Caribbean cruise in 100 meters

The Baltimore Sun

BEIJING - Usain Bolt isn't among the many athletes who listen to music with headphones before they compete. His coach, Glen Mills, doesn't allow it, worrying it will interfere with Bolt's concentration.

But that didn't stop Bolt from doing a little dancing before he stepped into the blocks last night at the Olympics, before the crowd of 91,000 at the Bird's Nest went quiet for the start of the men's 100-meter final.

Bolt won the 100 meters in a time, 9.69 seconds, that broke his own 11-week-old world record of 9.72.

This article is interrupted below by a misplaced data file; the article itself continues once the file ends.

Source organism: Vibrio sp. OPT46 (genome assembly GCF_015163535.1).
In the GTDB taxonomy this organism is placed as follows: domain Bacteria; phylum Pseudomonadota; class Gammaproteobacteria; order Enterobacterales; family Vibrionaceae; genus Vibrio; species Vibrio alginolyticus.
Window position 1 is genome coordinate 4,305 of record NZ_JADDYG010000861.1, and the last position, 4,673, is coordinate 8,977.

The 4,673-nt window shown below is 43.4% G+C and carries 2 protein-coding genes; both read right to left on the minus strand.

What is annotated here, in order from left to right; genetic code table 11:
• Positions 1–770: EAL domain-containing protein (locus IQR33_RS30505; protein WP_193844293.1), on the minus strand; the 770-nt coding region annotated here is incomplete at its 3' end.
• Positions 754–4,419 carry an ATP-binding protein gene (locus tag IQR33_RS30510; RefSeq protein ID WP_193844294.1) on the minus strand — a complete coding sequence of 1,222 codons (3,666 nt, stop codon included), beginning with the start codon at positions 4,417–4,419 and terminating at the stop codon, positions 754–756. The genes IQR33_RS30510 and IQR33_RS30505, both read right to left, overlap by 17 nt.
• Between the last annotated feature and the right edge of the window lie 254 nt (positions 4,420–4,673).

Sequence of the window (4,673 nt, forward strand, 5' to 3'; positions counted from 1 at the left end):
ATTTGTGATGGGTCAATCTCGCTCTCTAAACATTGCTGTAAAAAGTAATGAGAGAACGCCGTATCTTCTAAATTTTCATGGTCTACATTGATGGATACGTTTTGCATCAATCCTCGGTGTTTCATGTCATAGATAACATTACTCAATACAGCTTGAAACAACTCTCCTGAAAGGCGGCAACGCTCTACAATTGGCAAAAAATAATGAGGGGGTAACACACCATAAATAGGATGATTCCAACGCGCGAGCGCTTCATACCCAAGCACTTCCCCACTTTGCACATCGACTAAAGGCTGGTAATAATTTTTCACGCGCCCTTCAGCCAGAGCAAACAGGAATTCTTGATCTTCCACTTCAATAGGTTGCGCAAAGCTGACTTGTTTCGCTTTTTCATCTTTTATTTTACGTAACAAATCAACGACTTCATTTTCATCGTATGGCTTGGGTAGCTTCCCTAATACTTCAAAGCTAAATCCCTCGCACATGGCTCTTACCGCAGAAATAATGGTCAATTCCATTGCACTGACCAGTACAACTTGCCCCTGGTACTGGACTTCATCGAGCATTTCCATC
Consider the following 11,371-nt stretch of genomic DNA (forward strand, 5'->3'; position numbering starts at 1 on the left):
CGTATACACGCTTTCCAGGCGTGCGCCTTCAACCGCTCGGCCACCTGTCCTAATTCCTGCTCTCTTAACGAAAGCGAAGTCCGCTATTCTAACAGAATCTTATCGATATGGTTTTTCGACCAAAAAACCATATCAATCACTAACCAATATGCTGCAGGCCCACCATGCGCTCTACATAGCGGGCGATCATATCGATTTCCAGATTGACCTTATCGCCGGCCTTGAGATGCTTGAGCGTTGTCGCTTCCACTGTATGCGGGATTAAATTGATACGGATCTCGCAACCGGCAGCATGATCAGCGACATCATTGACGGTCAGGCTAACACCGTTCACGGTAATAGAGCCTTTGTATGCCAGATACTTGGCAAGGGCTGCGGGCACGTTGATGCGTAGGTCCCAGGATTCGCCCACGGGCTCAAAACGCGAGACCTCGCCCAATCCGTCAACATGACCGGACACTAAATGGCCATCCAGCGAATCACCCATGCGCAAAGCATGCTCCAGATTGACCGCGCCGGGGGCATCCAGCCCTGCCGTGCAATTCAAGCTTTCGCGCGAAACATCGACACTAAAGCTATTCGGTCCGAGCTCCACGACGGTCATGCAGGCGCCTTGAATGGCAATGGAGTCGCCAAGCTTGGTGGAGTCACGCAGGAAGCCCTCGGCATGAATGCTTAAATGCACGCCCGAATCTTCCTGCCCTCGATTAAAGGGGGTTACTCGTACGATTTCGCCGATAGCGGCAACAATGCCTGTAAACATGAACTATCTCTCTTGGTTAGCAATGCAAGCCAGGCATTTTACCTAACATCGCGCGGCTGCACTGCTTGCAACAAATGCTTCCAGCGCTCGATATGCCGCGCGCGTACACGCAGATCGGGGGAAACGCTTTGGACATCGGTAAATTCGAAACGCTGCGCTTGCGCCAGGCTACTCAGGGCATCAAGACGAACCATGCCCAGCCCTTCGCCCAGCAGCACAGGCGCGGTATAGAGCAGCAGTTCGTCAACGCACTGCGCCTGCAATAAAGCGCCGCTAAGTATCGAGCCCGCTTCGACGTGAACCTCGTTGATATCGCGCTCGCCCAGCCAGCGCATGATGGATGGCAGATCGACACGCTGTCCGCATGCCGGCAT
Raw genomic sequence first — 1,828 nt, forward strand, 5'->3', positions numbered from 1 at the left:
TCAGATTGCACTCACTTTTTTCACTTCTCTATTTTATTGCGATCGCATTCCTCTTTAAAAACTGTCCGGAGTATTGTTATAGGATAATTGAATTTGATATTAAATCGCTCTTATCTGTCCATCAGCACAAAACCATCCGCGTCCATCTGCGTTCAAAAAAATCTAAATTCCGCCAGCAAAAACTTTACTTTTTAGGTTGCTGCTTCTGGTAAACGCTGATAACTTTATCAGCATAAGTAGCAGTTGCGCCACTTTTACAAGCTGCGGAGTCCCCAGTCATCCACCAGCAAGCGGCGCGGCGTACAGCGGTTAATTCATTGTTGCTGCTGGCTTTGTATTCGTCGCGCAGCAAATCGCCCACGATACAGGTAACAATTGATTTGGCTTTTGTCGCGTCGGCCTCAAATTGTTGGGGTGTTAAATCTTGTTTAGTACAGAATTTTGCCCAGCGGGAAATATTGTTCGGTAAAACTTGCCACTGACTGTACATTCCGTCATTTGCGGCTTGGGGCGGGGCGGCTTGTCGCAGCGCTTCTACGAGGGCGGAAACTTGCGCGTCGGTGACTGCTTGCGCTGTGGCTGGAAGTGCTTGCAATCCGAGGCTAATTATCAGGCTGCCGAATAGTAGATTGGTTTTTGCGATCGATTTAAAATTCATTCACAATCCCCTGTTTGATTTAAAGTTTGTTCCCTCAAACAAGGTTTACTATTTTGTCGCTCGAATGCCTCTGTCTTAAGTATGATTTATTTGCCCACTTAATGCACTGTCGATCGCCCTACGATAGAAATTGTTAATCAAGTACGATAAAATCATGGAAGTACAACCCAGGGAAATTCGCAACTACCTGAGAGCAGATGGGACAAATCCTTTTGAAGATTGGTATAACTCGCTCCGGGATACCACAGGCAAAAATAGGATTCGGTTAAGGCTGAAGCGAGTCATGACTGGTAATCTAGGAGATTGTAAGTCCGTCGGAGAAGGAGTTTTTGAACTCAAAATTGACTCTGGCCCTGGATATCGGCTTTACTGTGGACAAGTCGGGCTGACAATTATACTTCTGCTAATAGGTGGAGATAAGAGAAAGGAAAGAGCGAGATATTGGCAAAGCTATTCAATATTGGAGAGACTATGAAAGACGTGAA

His rivals still couldn't catch up. Richard Thompson of Trinidad and Tobago ran a personal-best 9.89 and was farther from first than any other Olympic silver medalist since 1984. Walter Dix of the United States was third in a personal-best 9.91, and Churandy Martina fourth in a Netherlands Antilles record 9.93.

Asafa Powell of Jamaica finished fifth. Reigning world champion Tyson Gay of the United States was eliminated in the semifinals.

"In the past, the United States sprinters dominated," Thompson said. "It feels good for the Caribbean to be creating this kind of dominance."

Never before yesterday had there been more than three Caribbean sprinters in an Olympic men's 100 final.

"For the Caribbean, this final said that the things I used to dream of, I'm seeing [it]in my lifetime," said Ato Boldon, a four-time Olympic sprint medalist from Trinidad and Tobago.

Bolt agreed.

"This means a lot for my country," he said of his triumph.

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